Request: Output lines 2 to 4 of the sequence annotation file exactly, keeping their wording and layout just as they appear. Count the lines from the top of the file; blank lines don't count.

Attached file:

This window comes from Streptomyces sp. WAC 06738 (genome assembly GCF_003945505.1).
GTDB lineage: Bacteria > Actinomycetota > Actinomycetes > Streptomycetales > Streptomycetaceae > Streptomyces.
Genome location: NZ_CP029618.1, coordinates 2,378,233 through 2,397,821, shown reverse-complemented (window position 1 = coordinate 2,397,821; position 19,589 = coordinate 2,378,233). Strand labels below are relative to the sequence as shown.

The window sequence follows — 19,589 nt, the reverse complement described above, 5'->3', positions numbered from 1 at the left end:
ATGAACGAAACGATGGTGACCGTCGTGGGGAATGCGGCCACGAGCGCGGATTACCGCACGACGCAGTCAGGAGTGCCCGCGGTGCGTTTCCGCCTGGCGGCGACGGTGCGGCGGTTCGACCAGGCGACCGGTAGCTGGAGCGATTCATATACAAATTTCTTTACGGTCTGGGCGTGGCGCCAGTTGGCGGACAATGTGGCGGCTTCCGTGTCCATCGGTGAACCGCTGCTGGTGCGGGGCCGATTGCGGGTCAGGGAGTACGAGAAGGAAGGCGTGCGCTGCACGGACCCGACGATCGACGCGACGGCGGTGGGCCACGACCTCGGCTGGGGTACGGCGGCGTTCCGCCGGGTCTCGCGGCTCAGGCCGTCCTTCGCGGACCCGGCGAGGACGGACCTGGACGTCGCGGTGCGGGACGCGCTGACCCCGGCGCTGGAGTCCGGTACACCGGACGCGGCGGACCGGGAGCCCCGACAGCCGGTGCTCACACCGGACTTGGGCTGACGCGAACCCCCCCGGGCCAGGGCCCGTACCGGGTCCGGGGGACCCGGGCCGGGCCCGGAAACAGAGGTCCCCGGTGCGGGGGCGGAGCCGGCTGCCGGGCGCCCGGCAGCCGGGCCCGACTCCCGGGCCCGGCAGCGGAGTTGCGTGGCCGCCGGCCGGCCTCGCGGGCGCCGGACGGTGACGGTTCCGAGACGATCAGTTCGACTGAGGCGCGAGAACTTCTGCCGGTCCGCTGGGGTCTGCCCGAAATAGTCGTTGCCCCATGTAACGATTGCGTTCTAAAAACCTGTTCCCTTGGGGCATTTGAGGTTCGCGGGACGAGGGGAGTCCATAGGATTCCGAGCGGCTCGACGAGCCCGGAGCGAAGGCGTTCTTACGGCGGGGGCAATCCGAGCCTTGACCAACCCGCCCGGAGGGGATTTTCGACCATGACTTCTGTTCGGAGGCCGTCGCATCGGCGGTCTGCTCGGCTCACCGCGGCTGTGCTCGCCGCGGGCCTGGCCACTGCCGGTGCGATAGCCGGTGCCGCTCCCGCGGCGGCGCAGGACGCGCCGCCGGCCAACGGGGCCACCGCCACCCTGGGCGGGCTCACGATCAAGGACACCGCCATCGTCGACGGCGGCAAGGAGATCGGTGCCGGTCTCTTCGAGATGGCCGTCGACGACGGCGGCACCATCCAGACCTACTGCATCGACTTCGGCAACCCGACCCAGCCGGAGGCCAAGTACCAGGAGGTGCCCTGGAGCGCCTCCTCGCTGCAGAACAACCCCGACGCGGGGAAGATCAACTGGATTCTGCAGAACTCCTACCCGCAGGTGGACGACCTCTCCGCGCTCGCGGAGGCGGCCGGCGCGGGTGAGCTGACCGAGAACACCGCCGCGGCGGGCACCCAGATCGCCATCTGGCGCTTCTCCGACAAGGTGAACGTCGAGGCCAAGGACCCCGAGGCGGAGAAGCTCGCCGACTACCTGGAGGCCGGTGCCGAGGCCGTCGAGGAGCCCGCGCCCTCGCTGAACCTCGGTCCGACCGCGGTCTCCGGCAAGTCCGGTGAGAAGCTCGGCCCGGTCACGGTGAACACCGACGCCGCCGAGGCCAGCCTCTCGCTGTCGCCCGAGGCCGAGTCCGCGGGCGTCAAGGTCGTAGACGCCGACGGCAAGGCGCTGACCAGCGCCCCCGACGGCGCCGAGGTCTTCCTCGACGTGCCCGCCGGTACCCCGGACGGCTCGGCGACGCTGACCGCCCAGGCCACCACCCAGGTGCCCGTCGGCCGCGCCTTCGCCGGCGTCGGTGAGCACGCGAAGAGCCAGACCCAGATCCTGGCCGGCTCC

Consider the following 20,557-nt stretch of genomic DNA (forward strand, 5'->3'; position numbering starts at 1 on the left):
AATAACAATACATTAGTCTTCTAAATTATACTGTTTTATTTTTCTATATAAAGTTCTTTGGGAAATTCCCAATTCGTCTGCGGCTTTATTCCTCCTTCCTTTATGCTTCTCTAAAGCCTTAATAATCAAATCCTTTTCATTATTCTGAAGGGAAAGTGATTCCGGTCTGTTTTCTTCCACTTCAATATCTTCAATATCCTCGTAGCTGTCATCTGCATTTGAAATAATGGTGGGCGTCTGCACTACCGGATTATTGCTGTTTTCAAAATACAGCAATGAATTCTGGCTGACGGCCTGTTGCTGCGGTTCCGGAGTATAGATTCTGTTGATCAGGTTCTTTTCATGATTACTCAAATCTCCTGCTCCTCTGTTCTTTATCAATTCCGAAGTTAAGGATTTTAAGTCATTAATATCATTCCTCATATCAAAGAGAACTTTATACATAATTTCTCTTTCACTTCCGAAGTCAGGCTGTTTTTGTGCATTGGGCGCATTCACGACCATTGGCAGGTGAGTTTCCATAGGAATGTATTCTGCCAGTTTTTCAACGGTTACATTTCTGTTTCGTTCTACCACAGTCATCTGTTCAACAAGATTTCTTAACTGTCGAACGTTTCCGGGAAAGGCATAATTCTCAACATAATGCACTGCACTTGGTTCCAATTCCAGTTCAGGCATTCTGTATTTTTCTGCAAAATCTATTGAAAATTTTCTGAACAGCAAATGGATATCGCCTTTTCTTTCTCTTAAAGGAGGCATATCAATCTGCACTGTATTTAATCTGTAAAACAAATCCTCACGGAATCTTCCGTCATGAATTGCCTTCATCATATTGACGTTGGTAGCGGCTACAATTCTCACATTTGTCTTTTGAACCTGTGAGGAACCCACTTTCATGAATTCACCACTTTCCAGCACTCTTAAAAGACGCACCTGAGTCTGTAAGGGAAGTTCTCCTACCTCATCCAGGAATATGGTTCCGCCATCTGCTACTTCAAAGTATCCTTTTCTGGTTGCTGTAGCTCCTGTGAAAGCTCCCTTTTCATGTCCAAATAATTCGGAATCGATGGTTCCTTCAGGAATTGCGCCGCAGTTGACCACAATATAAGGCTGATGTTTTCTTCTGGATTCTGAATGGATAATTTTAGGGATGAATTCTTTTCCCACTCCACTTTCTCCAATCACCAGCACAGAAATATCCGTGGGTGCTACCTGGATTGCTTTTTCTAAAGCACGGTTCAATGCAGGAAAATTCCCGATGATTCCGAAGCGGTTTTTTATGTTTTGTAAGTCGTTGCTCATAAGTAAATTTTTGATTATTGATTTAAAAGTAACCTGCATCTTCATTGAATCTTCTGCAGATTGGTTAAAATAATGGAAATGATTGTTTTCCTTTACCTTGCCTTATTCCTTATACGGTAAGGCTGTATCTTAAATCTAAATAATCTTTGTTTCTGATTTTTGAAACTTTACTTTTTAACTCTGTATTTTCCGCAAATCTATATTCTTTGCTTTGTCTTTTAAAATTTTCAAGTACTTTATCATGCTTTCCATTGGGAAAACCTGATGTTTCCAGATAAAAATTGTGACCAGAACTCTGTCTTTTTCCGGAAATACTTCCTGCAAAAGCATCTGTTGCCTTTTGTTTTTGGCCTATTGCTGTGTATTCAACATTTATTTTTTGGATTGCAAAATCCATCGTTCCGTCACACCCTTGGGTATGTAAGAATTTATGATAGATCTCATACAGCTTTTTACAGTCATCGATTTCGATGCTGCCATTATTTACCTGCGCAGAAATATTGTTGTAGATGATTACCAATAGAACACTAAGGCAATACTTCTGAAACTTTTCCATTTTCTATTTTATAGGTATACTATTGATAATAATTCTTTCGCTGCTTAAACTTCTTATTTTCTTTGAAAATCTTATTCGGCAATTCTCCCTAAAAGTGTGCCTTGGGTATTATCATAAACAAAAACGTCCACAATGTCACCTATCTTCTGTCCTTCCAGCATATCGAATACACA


GTDB lineage: Bacteria > Actinomycetota > Actinomycetes > Streptomycetales > Streptomycetaceae > Streptomyces.
Genome location: NZ_CP029618.1, coordinates 2,378,233 through 2,397,821, shown reverse-complemented (window position 1 = coordinate 2,397,821; position 19,589 = coordinate 2,378,233). Strand labels below are relative to the sequence as shown.

The window sequence follows — 19,589 nt, the reverse complement described above, 5'->3', positions numbered from 1 at the left end: